IT Chimes Blog

Excellent DIY steps to get the responsive web design

November 5, 2015

With mobile users overtaking desktop internet users, website builders will have to create websites that are compatible with all mobile devices as well. Unlike the early days of this century, when a website layout could extend itself in the range of 960 pixels, this age demands to have websites that can adapt to smaller screens.

Every year millions of smartphones are being sold; website designing companies will have to consider adding mobile-friendliness on their must-do list very soon. Let us understand what a mobile-friendly device means.

 

Essentially, a mobile-friendly website MUST:

Have a layout such that the users don’t need to scroll again and again to view the web content. Also, there should be no need for any initial zooming for that purpose.

  1. Use text that is readable without any need to zoom in or zoom out.
  2. Place links at safe distances so that the user can navigate through different links easily.
  3. Avoid using any such software that is not compatible or commonly used for mobile devices.
Website functioning on all devices

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Ideally, a website should adapt to your browsing device. So whether you are using a tablet or a smartphone, your ideal website should perform all the actions without putting an extra load on your device specifications. No longer does your device needs to adapt to the website’s specifications. Is your website a mobile-friendly website? You can check that right here. Even if it’s not, you need not worry at all. You can renovate your existing website so that your web page can fit into your viewer’s mobile device as seamless as possible.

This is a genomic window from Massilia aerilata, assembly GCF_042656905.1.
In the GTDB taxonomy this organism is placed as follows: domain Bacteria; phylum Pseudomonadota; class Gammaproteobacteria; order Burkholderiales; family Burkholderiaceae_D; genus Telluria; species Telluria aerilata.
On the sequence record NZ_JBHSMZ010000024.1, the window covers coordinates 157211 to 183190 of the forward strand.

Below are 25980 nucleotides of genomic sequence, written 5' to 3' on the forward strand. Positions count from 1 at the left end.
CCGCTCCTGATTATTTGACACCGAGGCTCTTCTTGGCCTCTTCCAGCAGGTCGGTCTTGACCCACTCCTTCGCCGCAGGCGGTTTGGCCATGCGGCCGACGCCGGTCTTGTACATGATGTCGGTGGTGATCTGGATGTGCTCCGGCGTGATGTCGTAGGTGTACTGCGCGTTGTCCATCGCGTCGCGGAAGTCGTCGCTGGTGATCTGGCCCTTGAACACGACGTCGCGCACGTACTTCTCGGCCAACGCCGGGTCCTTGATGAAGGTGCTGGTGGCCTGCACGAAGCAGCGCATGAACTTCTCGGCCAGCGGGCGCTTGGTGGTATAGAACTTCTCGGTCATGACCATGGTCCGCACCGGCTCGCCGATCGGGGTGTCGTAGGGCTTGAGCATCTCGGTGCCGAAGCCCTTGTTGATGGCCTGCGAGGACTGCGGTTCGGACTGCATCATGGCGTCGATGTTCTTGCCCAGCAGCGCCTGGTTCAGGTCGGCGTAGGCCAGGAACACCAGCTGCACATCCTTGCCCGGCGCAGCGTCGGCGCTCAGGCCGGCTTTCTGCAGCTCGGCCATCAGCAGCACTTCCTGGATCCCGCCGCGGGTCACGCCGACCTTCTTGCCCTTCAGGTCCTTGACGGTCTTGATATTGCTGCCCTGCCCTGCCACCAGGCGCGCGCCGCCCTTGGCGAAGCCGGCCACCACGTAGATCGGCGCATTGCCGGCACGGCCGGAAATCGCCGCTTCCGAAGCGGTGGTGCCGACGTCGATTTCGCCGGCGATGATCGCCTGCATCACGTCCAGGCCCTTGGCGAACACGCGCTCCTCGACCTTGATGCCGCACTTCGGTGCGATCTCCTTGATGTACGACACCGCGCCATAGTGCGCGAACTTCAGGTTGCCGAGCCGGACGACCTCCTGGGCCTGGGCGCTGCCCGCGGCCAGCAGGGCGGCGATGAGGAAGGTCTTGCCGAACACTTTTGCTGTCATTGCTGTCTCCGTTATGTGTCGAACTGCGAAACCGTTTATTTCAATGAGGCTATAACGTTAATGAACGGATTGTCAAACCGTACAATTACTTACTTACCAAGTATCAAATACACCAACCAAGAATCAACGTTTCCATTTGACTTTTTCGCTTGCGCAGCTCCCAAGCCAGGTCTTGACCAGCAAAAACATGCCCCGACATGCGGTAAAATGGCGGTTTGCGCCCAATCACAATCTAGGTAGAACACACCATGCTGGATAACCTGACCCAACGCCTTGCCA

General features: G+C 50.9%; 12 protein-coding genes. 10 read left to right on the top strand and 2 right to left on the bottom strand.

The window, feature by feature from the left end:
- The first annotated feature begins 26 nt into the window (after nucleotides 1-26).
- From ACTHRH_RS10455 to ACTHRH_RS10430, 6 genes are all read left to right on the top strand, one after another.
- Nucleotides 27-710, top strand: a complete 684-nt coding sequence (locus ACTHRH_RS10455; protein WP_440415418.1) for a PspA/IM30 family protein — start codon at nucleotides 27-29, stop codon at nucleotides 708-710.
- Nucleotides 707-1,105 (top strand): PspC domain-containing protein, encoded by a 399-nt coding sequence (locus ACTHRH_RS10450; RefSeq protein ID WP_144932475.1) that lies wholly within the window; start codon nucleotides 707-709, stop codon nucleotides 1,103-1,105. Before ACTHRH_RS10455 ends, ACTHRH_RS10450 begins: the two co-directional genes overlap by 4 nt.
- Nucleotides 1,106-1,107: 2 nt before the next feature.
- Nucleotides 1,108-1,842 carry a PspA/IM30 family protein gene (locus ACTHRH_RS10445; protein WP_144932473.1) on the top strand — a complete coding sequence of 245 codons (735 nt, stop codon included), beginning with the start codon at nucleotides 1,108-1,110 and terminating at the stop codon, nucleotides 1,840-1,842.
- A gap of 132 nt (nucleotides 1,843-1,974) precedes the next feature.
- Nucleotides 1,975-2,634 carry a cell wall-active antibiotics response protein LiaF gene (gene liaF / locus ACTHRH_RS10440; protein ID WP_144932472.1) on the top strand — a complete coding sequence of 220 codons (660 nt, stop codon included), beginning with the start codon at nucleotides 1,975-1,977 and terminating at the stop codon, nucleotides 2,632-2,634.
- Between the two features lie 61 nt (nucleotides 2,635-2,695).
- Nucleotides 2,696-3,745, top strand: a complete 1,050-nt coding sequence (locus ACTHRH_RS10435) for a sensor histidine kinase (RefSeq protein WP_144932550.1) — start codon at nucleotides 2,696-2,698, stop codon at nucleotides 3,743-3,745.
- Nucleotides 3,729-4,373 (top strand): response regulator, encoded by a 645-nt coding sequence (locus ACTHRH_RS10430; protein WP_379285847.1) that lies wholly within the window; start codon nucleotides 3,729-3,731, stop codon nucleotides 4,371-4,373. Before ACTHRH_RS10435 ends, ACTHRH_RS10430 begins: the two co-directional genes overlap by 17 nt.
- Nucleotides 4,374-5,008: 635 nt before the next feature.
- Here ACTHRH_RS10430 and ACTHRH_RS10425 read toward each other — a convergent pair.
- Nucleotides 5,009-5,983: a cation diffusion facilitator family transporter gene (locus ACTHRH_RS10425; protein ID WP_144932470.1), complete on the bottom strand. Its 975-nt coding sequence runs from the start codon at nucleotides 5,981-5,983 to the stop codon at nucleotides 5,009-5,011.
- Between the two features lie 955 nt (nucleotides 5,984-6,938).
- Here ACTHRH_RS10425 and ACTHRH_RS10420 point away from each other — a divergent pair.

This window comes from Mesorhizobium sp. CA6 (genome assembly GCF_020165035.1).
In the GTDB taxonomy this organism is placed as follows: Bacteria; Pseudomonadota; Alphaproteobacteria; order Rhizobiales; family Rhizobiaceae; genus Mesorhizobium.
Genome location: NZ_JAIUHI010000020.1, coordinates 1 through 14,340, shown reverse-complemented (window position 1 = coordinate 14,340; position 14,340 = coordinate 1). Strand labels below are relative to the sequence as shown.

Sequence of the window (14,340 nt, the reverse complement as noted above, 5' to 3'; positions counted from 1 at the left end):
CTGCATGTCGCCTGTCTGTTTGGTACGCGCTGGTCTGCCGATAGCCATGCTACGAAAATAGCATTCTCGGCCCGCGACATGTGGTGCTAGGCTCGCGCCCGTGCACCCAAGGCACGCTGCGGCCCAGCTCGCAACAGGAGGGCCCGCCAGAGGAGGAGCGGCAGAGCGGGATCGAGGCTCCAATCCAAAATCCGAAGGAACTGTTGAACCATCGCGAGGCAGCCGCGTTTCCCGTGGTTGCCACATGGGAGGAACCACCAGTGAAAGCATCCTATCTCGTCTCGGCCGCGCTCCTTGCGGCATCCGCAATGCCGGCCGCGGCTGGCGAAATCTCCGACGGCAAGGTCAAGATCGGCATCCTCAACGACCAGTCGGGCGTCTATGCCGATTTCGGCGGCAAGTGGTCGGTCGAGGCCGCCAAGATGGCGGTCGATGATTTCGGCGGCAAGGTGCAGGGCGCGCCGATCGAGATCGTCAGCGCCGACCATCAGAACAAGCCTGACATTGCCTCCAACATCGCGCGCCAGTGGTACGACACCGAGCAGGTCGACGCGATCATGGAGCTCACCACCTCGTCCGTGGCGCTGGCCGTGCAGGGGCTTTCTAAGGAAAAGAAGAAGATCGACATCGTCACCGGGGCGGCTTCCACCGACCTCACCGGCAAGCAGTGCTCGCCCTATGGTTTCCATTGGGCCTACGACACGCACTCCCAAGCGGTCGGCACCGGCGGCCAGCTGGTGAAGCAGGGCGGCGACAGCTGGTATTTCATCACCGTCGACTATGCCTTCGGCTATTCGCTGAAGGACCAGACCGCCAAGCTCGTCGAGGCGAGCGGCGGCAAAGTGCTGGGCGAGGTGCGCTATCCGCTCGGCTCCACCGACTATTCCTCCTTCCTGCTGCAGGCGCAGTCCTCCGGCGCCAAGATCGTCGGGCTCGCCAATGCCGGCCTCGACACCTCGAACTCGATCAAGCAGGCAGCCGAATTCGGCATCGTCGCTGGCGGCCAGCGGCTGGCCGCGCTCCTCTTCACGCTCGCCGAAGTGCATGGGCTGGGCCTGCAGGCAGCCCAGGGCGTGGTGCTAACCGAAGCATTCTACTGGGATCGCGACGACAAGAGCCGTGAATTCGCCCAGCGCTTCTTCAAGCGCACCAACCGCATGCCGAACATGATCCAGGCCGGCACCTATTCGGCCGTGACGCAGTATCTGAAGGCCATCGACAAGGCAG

How to adjust the page width so that the website fits in the mobile screens?

We can consider adding a meta tag to the head section of your webpage’s HTML code to alter the page’s specifications.

<meta name=”viewport” content=”width=device-width, initial-scale=1″>

Note that we are not putting any numerical value to the content. Had we put any particular value, the website would have been useful to only some mobile devices. When we assign the value as device-width, we are sure to cover all the devices with little difficulty. Also, the initial scaling is set to 1. That means, by default, there would be no zoom-in or zoom-out for the website. Mobile devices can browse the website as it is.

 

How to add the “Stacked” or “single-column” view to your website?

In most of the websites, there are many columns of content that we can view by moving horizontally. In mobile devices, such a feature is not permissible. To have a great user interface, you will need to adjust the web layout so that it remains flexible and responsive to all the mobile devices.

One important consideration is to be kept in mind, though: the new style should only apply to smaller devices and not affect the user experience for higher devices such as a laptop or desktop. Also, you will need to understand that the new layout should have a single-column collapsed view.

To get that done, we need to go to the website’s CSS file and scroll up the bottom to create a proper media query. For novice web designers, a media query is like a structured If statement where the codes will be executed if and only if the specified conditions are met. Go to your CSS file’s bottom and create the following media query.

@media screen and (max-width: 960px) {
.main-area,
.sidebar,
.classname1,
.classname2,  {
float: none;
width: auto;
margin-left: 0;
margin-right: 0;
}
}

In plain terms, all statements that will come inside the parenthesis will get executed only for those devices that have width-specifications less than or equal to 960 pixels. Of course, we have chosen 960 pixels as an arbitrary value. You can change the value as per your requirements.
To make the website single-columned and stacked, we have selected the main area and the sidebar as the areas that will see the changes after the execution of CSS commands. Also, since a typical website has several instances where the width is a parameter, you will have to look for those instances or class names to include those class names along with the main area and sidebar.